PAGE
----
• Mihaela Repina

A Reminiscence of Barmouth


Two three storey detached houses standing close together with lots of windows and a stone wall in front
Barmouth Villa House

It was the custom that each year the Philosophers and Theologians went for two weeks on holiday to Barmouth, otherwise known as Barmouth Villa. The original villa house was called Aber House and still stands in the centre of Barmouth. In 1879 Aber House was sold and Fronoleu Terrace, a larger and more suitable house was rented outside of Barmouth in Llanaber. In the 1930s the house was bought from the owners. The house is now known as “The Jesuits” or “The Jesuit House” amongst the local community. The beach is right by the house. The holidays in Barmouth were a time for relaxation, merriment, long walks in nature and sailing.

Black and white photo showing a smiling white man wearing glasses and a clerical collar under a dark gown looking directly at photographer
Fr Alexander Gits SJ


Below is a poem by Alexander Gits SJ (1887-1982) from the Blandyke Papers, Dec 1914. At the time of writing he was a scholastic studying Philosophy at St. Mary’s Hall, Lancashire.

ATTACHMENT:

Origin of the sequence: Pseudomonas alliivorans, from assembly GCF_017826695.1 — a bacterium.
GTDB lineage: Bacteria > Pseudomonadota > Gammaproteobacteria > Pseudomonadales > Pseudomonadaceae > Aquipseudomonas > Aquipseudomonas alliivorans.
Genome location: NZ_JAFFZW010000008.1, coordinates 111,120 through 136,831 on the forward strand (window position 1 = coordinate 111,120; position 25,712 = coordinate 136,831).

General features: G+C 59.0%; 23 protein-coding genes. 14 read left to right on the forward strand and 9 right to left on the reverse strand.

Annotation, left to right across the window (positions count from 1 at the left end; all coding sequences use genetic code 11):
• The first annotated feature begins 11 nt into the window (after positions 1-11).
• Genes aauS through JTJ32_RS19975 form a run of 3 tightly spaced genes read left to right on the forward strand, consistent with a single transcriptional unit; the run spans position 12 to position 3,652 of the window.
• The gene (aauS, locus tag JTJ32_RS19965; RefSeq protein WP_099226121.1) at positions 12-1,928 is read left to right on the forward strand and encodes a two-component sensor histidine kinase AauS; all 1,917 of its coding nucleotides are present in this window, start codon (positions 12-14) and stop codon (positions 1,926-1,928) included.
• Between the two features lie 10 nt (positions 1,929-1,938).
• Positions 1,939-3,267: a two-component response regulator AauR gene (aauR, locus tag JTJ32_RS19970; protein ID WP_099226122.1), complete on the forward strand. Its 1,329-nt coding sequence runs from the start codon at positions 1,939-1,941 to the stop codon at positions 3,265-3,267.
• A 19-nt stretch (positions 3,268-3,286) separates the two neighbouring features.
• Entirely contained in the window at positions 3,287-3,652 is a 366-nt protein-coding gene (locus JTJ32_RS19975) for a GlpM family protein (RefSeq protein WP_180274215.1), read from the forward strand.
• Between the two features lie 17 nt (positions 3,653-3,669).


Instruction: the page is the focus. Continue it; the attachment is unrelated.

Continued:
A Reminiscence of Barmouth (July 1914)

(Eleven monks in and evil hour arranged to go for a sail on the “Welsh Girl”.

The fate of the XI is told below. Every word is sober fact.)


Quoth the Ruwet “nevermore”

Tony heaved and weakly swore

Gussy grinned: said, “What a crew!”

Pitied us and paler grew

Walsh then whisper’d: “We are toys,

Victims of “Welsh Girls” and buoys”

Campbell tried to reach him, but

Was to weak to lift his “fut”

Pieter really “felt quite well,”

‘till he fed the mackerel

Then poor Charles began to frown

But he kept the hatches down

George and Alec then looked pink

But they didn’t heave I think

Staquet and Tabone were

‘Pon my word a funny pair

Staquet smoked a nasty pipe

Of tranquillity a type

Tabby caught the fishes that

Our weak efforts rendered fat:

O they were a gallant pair!

Neither of them turned a hair.

Someone then the skipper sought,

“I prythee make for yonder port”.

But – (I am to weak for more)

(Bear me gently to the door!)


(Written in the Writing Room of Fronoleu House on our return from the expedition)


Below are the original pages of the poem as found in the Blandyke Papers, Dec 1914. Click on the images below to enlarge them.

Handwritten in blue ink of poem included in blog
Blandyke Paper extract
Handwritten in blue ink of poem included in blog with a sketch of a man holding his tummy and not looking well
Blandyke Paper extract


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